In the village, anything that didn’t burn was blown up and bulldozed. Even the cemetery was dug up, to ensure that no trace of the village remained.
When the war ended, 143 women returned home to resettle in the area. After a two-year search, the 17 children subjected to Germanization were located and restored to whatever family members had survived. In 1947, foundations were laid for a new Lidice adjacent to where old Lidice had stood. Simultaneously, steps were taken by Czech authorities to create a fitting memorial for the town that had fallen victim to Nazi cruelty.
Some Jewish angles that emerge from Lidice:
We ere told that in 1947 a Jewish artist in Israel by the name of Achiam Shoshany “was invited to Prague where he won the Grand Prix in the competition for the rebuilding of the martyred town of Lidice in the Czech Republic.”
On my visit to Lidice I did not come across his name. An inquiry with the Czech Embassy in Israel yielded no results. I then turned to Achiam’s widow, who lives in Paris, for an explanation. She confirmed that indeed Achiam won first prize, but the Czech president vetoed the use of his model for Lidice.
There is a distinct possibility that the competition coincided with the change in regimes, and communist officials did not favor cooperation with representatives of Israel. Perhaps. If the model is preserved and can be found, it might solidify the relationship between the two countries whose histories have much in common.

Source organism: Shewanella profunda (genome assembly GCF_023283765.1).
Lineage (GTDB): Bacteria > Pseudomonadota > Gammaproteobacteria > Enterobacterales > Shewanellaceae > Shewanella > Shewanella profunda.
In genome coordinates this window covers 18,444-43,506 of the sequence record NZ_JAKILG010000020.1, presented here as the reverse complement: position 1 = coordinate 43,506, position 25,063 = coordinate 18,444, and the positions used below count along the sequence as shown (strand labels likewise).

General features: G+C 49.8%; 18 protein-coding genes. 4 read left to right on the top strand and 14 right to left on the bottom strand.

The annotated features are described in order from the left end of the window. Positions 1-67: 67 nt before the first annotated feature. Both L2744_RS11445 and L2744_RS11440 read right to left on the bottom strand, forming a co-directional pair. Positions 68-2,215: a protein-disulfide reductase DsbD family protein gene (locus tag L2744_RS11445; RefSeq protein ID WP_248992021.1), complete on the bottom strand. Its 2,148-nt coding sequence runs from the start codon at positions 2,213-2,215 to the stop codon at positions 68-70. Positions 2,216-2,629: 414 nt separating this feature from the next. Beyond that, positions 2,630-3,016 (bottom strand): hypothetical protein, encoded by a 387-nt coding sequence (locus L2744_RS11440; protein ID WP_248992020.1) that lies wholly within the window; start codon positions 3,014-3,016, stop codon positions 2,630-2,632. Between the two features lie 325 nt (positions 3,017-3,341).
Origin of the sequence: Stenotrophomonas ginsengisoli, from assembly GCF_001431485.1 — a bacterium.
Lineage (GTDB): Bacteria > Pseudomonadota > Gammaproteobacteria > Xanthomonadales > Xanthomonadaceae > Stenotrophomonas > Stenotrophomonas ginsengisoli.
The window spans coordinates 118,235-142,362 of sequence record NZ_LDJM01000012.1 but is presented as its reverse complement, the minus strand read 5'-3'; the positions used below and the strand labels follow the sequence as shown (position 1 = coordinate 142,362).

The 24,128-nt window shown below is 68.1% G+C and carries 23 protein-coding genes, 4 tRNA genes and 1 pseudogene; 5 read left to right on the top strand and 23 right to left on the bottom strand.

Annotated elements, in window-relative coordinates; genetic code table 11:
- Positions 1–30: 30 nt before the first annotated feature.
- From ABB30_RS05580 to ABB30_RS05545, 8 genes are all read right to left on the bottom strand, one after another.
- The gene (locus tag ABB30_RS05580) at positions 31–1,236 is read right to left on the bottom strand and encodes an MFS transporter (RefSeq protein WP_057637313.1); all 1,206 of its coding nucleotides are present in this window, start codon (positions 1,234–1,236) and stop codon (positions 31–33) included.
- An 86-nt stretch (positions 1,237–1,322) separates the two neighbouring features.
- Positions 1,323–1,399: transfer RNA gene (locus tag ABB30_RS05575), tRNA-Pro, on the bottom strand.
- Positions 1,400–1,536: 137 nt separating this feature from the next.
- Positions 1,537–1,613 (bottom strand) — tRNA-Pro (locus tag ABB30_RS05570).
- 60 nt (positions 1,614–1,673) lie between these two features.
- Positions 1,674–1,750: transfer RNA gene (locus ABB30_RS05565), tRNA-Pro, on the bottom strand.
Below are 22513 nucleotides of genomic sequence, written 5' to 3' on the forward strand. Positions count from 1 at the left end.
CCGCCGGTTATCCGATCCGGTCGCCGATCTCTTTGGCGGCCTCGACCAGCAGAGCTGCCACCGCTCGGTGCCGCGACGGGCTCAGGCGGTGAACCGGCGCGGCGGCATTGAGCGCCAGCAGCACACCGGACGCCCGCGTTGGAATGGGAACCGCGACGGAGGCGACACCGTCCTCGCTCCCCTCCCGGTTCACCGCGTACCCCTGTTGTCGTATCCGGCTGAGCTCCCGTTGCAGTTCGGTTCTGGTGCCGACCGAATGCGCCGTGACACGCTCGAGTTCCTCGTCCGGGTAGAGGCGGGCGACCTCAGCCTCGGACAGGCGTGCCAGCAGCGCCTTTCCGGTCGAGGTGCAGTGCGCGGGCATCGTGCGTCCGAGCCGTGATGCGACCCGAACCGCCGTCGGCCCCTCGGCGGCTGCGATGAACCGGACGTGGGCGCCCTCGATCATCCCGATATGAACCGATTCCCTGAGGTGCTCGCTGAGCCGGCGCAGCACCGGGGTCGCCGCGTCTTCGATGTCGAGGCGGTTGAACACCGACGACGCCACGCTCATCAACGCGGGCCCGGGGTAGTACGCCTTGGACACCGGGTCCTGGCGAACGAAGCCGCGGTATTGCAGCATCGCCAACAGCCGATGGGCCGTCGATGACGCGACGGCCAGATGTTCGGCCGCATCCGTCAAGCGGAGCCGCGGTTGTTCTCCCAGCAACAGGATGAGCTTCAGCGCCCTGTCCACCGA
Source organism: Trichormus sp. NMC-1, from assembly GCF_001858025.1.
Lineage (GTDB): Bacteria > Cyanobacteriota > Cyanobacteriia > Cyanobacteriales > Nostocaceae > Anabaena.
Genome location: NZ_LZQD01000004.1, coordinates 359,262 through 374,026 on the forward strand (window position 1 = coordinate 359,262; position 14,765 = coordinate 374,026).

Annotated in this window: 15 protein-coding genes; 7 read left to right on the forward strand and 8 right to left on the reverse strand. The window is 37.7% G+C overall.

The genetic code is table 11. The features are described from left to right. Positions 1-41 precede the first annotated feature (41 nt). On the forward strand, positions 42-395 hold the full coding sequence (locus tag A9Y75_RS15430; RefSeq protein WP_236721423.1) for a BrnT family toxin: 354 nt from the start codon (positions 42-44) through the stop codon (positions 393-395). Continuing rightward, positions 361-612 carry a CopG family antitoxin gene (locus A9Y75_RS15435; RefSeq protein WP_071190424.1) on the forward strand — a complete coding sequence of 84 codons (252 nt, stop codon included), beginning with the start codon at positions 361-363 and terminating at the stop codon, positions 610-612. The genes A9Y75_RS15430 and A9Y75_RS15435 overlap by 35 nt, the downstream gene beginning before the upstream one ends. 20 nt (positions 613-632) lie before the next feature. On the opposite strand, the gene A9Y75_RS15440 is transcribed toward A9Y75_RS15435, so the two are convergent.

Another Jewish angle is that the Nazi Party’s top echelon could not be satisfied by taking revenge on Czechs alone for the assassination of one of its shining stars. And so “as a fitting memorial to Heydrich…Himmler on July 19 ordered all Jews…to be deported by the end of the year. The ghettos and labor camps were to be wiped out.”
The Germans exacted savage revenge on the Jews of Poland as well. What became known as “Einsatz Reinhard” swept up 250,000 Jews in the course of the summer of 1942.
The executions at the Horan farm in Lidice are a testament to how even healthy, able-bodied masculine men can, in certain situations, be rendered powerless to resist, even though they know they are about to be killed. I haven’t yet found the right terminology for this phenomenon, but there we have it, among the Czech men in Lidice as among the Jews in Ponar or Babi Yar or on the banks of the Danube in Budapest. This was not a matter of people being driven like sheep to slaughter.
The memory of Lidice is one thing Czechs and Jews share in common. The betrayal of the Czechs by the Allies in the 1930s is another. The Allies time and again turned a blind eye to Hitler’s broken promises of “this is the last demand of mine” – inaction that led to the demise of Czechoslovakia and to the great war that engulfed the globe.
Today the Allies seem to be playing the same gambit with Iran, repeatedly accepting its assurances, delaying strong action against it though fully aware it is on the way to acquiring nuclear weapons – the first target of which, the Iranians openly proclaim, will be Israel.
No doubt Israelis and Jews all over the world wish Lidice well on the seventieth anniversary of its dark night. We also hope today’s allied powers will be cognizant of the lessons of the past so that the world can move toward an era of genuine goodwill and peace.
Dr. Ervin Birnbaum is founder and director of Shearim Netanya, the first outreach program to Russian immigrants in Israel; taught at City University of New York, Haifa University and the University of Moscow; served as national superintendent of education of Youth Aliyah and as the first national superintendent of education for the Institute of Jewish Studies; and founded and directed the English Language College Preparatory School at Midreshet Sde Boker.
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